Dry County Brewing bringing its beers to a new downtown Kennesaw taproom

Credit: Dery County Brewing Co.
Credit: Dery County Brewing Co.

Founder and owner Trey Sinclair announced the plans on the brewery’s Facebook page.

Sinclair said in a post on the brewery’s website that when Dry County opened at its current location at 1500 Lockhart Drive NW in 2016, it was illegal for breweries to sell beer to the public.

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“(The taproom) was simply an extension of our production space and didn’t get a whole lot of love or focus,” he said. Georgia laws have since changed, prompting Sinclair to want to provide a better experience for customers.

He said the move will also allow Dry County to use the Lockhart space for tanks and equipment to ramp up the production of beer.

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With an eye on a late summer opening for the downtown taproom, which will be located at the corner of Main Street and J.O. Stephenson Avenue, Sinclair plans to keep the Lockhart Drive location open to the public through at least 2021, “or as long as there is a demand.”

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The new space will feature double the number of taps as the original taproom. That, coupled with the smaller tanks onsite to produce small batch beers, “will allow our brew team to stretch and test their creativity in a way that is not currently possible at our Lockhart Drive taproom,” Sinclair said.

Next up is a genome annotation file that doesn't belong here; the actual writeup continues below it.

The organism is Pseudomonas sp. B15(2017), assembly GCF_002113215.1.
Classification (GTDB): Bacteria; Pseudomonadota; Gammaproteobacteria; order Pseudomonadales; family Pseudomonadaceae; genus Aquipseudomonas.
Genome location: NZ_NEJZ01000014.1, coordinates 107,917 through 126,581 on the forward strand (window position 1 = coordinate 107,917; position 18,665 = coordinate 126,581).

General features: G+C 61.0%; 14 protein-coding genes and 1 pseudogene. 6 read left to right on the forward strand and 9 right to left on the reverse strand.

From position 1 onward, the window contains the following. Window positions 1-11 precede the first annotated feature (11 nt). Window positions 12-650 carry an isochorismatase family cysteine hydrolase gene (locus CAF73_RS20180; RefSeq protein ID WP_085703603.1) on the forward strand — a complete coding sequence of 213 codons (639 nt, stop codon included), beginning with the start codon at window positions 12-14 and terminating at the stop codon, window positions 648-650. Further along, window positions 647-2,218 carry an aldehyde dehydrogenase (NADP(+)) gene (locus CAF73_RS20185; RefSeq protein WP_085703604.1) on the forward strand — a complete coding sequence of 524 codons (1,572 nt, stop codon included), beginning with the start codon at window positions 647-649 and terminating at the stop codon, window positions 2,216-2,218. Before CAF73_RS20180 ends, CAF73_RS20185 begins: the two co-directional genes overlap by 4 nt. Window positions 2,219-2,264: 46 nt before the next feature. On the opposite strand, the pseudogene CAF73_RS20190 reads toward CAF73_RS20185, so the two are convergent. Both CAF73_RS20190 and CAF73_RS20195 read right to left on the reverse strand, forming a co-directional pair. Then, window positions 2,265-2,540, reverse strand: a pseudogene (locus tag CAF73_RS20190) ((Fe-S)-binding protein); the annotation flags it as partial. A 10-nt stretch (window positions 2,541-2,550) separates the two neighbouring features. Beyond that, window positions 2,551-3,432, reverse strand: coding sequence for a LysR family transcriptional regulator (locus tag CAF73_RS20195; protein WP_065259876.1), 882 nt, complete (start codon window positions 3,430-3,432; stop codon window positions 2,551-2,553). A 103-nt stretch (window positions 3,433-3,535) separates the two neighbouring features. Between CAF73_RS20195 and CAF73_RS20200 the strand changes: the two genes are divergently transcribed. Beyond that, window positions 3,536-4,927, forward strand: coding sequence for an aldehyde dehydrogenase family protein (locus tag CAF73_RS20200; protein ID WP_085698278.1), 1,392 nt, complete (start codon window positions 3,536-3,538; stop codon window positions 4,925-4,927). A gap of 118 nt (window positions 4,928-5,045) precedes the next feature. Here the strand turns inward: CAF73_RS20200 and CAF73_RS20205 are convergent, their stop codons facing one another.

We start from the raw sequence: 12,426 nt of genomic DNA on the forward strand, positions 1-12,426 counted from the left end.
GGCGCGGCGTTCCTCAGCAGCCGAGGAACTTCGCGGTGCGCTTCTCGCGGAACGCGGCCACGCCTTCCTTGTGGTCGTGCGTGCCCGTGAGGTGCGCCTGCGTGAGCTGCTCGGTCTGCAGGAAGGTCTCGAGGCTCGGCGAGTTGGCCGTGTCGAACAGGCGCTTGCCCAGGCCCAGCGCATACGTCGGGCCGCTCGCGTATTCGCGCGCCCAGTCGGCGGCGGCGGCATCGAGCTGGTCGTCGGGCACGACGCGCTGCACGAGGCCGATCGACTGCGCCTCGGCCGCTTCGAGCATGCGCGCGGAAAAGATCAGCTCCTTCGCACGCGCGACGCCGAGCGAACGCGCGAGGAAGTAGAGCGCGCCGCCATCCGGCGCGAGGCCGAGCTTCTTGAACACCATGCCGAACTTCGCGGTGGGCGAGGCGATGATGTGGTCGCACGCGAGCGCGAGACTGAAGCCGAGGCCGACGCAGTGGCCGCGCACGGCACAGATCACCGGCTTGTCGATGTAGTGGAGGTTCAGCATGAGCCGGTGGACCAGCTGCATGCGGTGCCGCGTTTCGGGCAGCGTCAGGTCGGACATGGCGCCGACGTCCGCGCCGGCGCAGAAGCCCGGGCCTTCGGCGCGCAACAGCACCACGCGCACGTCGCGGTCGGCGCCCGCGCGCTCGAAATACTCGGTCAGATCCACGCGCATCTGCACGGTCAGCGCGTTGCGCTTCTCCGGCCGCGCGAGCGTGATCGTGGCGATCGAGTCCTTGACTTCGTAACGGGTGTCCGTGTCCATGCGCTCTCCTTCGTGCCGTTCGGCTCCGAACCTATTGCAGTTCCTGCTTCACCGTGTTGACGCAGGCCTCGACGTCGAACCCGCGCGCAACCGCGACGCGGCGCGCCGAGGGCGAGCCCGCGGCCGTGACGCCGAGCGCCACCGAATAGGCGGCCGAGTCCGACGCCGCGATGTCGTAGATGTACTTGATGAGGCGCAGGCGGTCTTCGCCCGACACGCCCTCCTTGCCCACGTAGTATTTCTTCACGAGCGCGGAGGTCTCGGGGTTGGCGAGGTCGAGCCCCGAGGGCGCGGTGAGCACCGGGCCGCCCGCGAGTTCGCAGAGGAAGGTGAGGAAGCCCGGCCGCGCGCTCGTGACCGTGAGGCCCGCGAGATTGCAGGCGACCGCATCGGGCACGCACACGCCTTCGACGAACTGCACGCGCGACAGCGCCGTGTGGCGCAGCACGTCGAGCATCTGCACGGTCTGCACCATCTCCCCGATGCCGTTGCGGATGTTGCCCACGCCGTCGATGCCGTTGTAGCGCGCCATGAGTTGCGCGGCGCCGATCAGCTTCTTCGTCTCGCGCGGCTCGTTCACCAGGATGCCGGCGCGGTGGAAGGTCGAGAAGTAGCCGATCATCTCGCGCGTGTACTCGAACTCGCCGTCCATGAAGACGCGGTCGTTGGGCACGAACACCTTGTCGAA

The new location will also offer improved outdoor areas, with an rooftop patio and doors opening directly into the Common Grounds Plaza greenspace. Kennesaw’s new open container ordinance will allow customers to purchase beer from Dry County and walk around downtown with it.

Hungry? “Local, established chefs” will own and operate an adjoining restaurant that will provide food for Dry County patrons.

While other cities came up while discussing expansion, Sinclair said staying in Kennesaw made the most sense logistically and personally.

“I cannot think of a future for Dry County in which a Kennesaw Taproom does not exist, and hopefully you can’t think of a future for Kennesaw in which Dry County does not exist either,” he said. “I am extremely excited about the future that I see in and around Kennesaw and I want us to be as close to that action as we can be.”

Sinclair was not immediately available to provide additional information on Dry County’s new location.

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